The third annual
March 21-22, 2007
Metropolis, Antwerp, Belgium
SPS-DARTS 2007 Invited Speakers' Biographies
Hamid Aghajan is an associate professor of Electrical Engineering (consulting) at Stanford University, where he has helped establish and now supervises the Wireless Sensor Networks Laboratory (Wireless Sensor Networks Laboratory) in collaboration with Professor Andrea Goldsmith. The research of Hamid's group is focused on distributed vision networks. Prior to coming to Stanford, Hamid had 9 years of technical and managerial experience across application domains in wireless communications, image processing, and semiconductor manufacturing industries including a startup company. Hamid has also served on the Board of Advisors of high technology companies active in various wireless networks applications.
Recent work in Hamid's research group consists of vision-based algorithms for smart home care, human gesture analysis, face and body model reconstruction, surveillance, and network localization - all based on distributed vision processing in multi-camera networks. He has organized and taught new courses on wireless sensor networks and vision networks at Stanford.
Hamid is organizer of a special session on distributed processing in image sensor networks at ICASSP 2007, co-organizer of a short course on distributed vision networks at CVPR 2007, and co-organizer of the 1st International Conference on Distributed Smart Cameras (ICDSC 2007). Hamid has published numerous journal and conference papers and holds 5 US patents. He obtained his Ph.D. degree in Electrical Engineering from Stanford University in 1995.
Helmut Bölcskei has been Full Professor of Communication Theory at ETH Zurich, Switzerland since October 1, 2006. He was born in Mödling/Austria on May 29, 1970, and received the Dipl.-Ing. and Dr. techn. degrees in electrical engineering/ communication theory from Vienna University of Technology, Vienna, Austria, in 1994 and 1997, respectively.
From 1994 to 1998 he was with Vienna University of Technology. From 1999 to 2001 he was a postdoctoral researcher in the Information Systems Laboratory, Department of Electrical Engineering, Stanford University, Stanford, CA. He was in the founding team of Iospan Wireless Inc., a Silicon Valley-based startup company (acquired by Intel Corporation in 2002) specialized in multiple-input multiple- output (MIMO) wireless systems for high-speed Internet access. From 2001 to 2002 he was an Assistant Professor of Electrical Engineering at the University of Illinois at Urbana-Champaign. From 2002 to 2006 he was an Assistant Professor of Communication Theory at ETH Zurich, Switzerland. He was a visiting researcher at Philips Research Laboratories Eindhoven, The Netherlands, ENST Paris, France, and the Heinrich Hertz Institute Berlin, Germany. His research interests include communication and information theory with special emphasis on wireless communications, signal processing and quantum information processing.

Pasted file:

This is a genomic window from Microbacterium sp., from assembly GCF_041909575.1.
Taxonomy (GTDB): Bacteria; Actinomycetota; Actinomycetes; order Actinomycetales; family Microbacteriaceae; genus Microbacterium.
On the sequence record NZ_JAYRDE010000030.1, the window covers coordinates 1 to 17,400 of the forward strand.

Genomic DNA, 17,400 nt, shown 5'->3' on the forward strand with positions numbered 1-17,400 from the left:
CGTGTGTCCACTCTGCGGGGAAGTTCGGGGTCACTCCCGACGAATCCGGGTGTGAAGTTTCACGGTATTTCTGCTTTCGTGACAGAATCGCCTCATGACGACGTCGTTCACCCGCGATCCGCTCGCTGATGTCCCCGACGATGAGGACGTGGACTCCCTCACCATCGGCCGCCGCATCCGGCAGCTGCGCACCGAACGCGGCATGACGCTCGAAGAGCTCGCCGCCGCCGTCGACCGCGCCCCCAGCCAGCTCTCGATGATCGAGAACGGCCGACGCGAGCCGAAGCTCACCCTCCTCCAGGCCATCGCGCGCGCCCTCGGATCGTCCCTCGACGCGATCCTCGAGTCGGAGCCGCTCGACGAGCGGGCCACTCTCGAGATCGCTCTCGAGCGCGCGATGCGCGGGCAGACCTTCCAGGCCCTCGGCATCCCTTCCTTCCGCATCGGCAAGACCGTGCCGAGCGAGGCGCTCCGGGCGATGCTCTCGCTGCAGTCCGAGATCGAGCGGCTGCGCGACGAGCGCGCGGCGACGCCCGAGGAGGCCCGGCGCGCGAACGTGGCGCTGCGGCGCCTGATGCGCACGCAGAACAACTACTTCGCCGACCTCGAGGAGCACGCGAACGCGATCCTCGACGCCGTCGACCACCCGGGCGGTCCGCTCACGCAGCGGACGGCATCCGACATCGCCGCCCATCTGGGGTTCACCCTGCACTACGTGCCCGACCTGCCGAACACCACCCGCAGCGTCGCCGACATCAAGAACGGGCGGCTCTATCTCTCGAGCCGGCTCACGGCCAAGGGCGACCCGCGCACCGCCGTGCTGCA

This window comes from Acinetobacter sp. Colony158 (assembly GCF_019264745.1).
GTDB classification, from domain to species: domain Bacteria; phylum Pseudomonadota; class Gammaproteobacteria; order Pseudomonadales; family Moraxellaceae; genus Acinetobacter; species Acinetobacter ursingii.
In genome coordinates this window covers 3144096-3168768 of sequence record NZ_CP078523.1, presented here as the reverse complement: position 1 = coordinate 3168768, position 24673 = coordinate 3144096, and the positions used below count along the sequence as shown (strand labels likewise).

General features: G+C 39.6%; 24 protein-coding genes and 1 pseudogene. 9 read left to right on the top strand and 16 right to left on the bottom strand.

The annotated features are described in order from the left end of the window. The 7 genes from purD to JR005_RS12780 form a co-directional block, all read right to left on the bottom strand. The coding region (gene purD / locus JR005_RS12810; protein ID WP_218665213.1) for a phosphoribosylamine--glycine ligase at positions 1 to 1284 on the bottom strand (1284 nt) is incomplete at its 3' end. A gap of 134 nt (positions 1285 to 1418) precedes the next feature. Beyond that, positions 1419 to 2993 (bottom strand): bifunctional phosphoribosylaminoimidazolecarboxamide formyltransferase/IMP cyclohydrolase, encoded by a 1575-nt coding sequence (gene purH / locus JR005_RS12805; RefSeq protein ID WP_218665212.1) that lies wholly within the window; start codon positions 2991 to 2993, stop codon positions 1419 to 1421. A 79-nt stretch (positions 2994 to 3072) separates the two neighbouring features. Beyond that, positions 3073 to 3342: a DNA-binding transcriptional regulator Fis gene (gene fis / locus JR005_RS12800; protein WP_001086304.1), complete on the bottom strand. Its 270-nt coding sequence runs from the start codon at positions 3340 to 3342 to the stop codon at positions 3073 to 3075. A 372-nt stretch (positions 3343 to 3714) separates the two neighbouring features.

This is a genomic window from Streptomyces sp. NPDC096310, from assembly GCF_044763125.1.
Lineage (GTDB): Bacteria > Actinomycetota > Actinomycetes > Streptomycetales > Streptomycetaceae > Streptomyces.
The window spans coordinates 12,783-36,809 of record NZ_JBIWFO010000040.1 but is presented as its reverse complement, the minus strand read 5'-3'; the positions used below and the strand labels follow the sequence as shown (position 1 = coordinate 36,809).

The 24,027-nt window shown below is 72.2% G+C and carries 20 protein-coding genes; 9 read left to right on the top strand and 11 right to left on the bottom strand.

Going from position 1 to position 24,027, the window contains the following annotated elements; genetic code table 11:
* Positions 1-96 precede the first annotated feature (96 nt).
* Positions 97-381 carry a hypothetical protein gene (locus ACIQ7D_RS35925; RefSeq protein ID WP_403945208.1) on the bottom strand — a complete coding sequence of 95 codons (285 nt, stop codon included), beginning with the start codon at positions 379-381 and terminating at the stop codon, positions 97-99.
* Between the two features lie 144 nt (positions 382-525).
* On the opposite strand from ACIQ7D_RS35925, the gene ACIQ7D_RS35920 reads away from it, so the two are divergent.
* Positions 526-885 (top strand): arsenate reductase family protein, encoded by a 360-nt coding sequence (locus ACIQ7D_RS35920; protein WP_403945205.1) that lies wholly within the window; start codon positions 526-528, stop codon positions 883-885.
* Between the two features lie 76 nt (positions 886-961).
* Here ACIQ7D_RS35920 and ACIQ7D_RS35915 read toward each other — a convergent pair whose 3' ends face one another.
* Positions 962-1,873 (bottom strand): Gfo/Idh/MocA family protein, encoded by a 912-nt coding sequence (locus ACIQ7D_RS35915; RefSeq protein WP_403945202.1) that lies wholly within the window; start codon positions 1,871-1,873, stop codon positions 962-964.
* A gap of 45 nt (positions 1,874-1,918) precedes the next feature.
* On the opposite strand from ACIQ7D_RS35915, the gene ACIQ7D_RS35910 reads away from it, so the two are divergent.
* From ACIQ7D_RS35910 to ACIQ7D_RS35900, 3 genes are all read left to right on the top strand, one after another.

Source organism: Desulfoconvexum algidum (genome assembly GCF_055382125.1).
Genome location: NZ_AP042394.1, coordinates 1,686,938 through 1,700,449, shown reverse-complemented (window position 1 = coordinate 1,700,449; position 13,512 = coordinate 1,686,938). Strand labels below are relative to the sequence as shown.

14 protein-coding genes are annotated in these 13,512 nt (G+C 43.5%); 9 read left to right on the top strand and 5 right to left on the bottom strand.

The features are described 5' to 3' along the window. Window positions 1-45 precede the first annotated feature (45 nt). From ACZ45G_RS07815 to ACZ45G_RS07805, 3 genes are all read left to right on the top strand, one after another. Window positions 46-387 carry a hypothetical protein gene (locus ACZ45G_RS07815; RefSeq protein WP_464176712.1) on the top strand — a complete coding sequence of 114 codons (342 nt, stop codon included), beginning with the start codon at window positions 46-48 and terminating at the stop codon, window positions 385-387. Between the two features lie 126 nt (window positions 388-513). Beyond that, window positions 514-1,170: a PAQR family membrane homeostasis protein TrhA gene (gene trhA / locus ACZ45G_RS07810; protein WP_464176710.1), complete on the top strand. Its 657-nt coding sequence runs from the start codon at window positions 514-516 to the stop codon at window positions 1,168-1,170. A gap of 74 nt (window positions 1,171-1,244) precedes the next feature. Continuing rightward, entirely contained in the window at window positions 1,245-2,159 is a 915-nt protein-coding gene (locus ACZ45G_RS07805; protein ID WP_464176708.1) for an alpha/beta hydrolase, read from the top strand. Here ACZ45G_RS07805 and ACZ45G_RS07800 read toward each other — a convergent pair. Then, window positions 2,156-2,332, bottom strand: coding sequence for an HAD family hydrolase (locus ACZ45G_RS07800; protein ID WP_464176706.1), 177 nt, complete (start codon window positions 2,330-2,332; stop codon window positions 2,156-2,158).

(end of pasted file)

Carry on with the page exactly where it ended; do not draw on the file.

He received the 2001 IEEE Signal Processing Society Young Author Best Paper Award, the 2006 IEEE Communications Society Leonard G. Abraham Best Paper Award, the ETH \u201cGolden Owl\u201d Teaching Award, and was an Erwin Schrödinger Fellow (1999-2001) of the Austrian National Science Foundation (FWF). He was a plenary speaker at several IEEE conferences and served as an associate editor of the IEEE Transactions on Signal Processing, the IEEE Transactions on Wireless Communications and the EURASIP Journal on Applied Signal Processing. He is currently on the editorial board of "Foundations and Trends in Networking".
Walter Kellermann is a professor for communications at the Chair of Multimedia Communications and Signal Processing of the University of Erlangen-Nuremberg, Germany. He received the Dipl.-Ing. (univ.) degree in Electrical Engineering from the University of Erlangen-Nuremberg in 1983, and the Dr.-Ing. degree ('with distinction') from the Technical University Darmstadt, Germany, in 1988.
From 1989 to 1990, he was a Postdoctoral Member of Technical Staff at AT&T Bell Laboratories, Murray Hill, NJ. In 1990, he joined Philips Kommunikations Industrie, Nuremberg, Germany.
From 1993 to 1999 he was a professor at the Fachhochschule Regensburg before he joined the University Erlangen-Nuremberg as a professor and head of the audio research laboratory in 1999 (for more see www.LNT.de/audio). In 1999 he co-founded the consulting firm DSP Solutions.
Dr. Kellermann authored or co-authored eight book chapters and more than 100 refereed papers in journals and conference proceedings. He served as a guest editor to various journals, as an associate editor and guest editor to IEEE Transactions on Speech and Audio Processing from 2000 to 2004, and presently serves as associate editor to the EURASIP Journals on Signal Processing and on Advances in Signal Processing. He was the general chair of the 5th International Workshop on Microphone Arrays in 2003 and the IEEE Workshop on Applications of Signal Processing to Audio and Acoustics in 2005. For 2007 and 2008 he is a Distinguished Lecturer of the IEEE Signal Processing Society.
His current research interests include speech signal processing, array signal processing, adaptive filtering, and its applications to acoustic human/machine interfaces.